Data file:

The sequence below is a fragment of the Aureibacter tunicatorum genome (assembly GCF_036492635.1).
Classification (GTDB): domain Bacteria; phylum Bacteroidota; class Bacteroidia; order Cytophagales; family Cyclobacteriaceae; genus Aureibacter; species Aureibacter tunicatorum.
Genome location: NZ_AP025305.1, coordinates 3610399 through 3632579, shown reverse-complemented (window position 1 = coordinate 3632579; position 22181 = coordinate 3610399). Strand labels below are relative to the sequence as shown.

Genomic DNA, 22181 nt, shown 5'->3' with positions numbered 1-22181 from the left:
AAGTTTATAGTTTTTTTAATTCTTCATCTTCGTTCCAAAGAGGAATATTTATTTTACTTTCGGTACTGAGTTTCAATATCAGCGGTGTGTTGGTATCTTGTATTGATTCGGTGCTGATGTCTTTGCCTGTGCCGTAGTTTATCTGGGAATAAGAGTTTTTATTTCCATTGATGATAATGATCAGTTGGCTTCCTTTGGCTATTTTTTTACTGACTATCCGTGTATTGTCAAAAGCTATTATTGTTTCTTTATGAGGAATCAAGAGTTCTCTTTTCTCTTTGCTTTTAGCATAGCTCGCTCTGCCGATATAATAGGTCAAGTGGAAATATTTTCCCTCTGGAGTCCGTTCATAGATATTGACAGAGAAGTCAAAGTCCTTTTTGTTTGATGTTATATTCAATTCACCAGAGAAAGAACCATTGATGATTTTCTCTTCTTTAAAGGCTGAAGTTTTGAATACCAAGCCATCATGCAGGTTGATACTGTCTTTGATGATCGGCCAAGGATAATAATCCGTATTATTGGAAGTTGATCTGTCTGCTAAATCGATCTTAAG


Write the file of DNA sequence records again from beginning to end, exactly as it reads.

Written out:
The sequence below is a fragment of the Aureibacter tunicatorum genome (assembly GCF_036492635.1).
Classification (GTDB): domain Bacteria; phylum Bacteroidota; class Bacteroidia; order Cytophagales; family Cyclobacteriaceae; genus Aureibacter; species Aureibacter tunicatorum.
Genome location: NZ_AP025305.1, coordinates 3610399 through 3632579, shown reverse-complemented (window position 1 = coordinate 3632579; position 22181 = coordinate 3610399). Strand labels below are relative to the sequence as shown.

Genomic DNA, 22181 nt, shown 5'->3' with positions numbered 1-22181 from the left:
AAGTTTATAGTTTTTTTAATTCTTCATCTTCGTTCCAAAGAGGAATATTTATTTTACTTTCGGTACTGAGTTTCAATATCAGCGGTGTGTTGGTATCTTGTATTGATTCGGTGCTGATGTCTTTGCCTGTGCCGTAGTTTATCTGGGAATAAGAGTTTTTATTTCCATTGATGATAATGATCAGTTGGCTTCCTTTGGCTATTTTTTTACTGACTATCCGTGTATTGTCAAAAGCTATTATTGTTTCTTTATGAGGAATCAAGAGTTCTCTTTTCTCTTTGCTTTTAGCATAGCTCGCTCTGCCGATATAATAGGTCAAGTGGAAATATTTTCCCTCTGGAGTCCGTTCATAGATATTGACAGAGAAGTCAAAGTCCTTTTTGTTTGATGTTATATTCAATTCACCAGAGAAAGAACCATTGATGATTTTCTCTTCTTTAAAGGCTGAAGTTTTGAATACCAAGCCATCATGCAGGTTGATACTGTCTTTGATGATCGGCCAAGGATAATAATCCGTATTATTGGAAGTTGATCTGTCTGCTAAATCGATCTTAAG